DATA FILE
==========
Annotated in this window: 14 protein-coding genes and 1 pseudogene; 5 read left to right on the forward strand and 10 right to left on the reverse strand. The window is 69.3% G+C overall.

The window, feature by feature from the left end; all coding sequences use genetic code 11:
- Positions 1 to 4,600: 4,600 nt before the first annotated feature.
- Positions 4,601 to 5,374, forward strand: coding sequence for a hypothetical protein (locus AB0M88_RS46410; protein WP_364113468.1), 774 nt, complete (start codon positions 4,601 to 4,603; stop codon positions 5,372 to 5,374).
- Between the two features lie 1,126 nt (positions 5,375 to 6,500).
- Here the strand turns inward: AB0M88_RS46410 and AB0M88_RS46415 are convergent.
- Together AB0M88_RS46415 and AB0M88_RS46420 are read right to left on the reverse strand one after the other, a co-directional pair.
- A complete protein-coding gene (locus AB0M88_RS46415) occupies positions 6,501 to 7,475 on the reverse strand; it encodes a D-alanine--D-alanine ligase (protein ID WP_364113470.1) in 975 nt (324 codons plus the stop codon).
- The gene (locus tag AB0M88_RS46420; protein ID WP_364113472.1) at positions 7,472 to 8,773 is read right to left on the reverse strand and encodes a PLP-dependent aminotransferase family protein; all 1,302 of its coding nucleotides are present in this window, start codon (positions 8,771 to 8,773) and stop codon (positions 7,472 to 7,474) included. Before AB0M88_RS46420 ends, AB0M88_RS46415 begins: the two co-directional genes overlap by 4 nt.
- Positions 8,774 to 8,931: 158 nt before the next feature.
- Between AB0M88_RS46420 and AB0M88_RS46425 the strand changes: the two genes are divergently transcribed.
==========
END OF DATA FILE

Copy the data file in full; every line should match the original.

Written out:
Annotated in this window: 14 protein-coding genes and 1 pseudogene; 5 read left to right on the forward strand and 10 right to left on the reverse strand. The window is 69.3% G+C overall.

The window, feature by feature from the left end; all coding sequences use genetic code 11:
- Positions 1 to 4,600: 4,600 nt before the first annotated feature.
- Positions 4,601 to 5,374, forward strand: coding sequence for a hypothetical protein (locus AB0M88_RS46410; protein WP_364113468.1), 774 nt, complete (start codon positions 4,601 to 4,603; stop codon positions 5,372 to 5,374).
- Between the two features lie 1,126 nt (positions 5,375 to 6,500).
- Here the strand turns inward: AB0M88_RS46410 and AB0M88_RS46415 are convergent.
- Together AB0M88_RS46415 and AB0M88_RS46420 are read right to left on the reverse strand one after the other, a co-directional pair.
- A complete protein-coding gene (locus AB0M88_RS46415) occupies positions 6,501 to 7,475 on the reverse strand; it encodes a D-alanine--D-alanine ligase (protein ID WP_364113470.1) in 975 nt (324 codons plus the stop codon).
- The gene (locus tag AB0M88_RS46420; protein ID WP_364113472.1) at positions 7,472 to 8,773 is read right to left on the reverse strand and encodes a PLP-dependent aminotransferase family protein; all 1,302 of its coding nucleotides are present in this window, start codon (positions 8,771 to 8,773) and stop codon (positions 7,472 to 7,474) included. Before AB0M88_RS46420 ends, AB0M88_RS46415 begins: the two co-directional genes overlap by 4 nt.
- Positions 8,774 to 8,931: 158 nt before the next feature.
- Between AB0M88_RS46420 and AB0M88_RS46425 the strand changes: the two genes are divergently transcribed.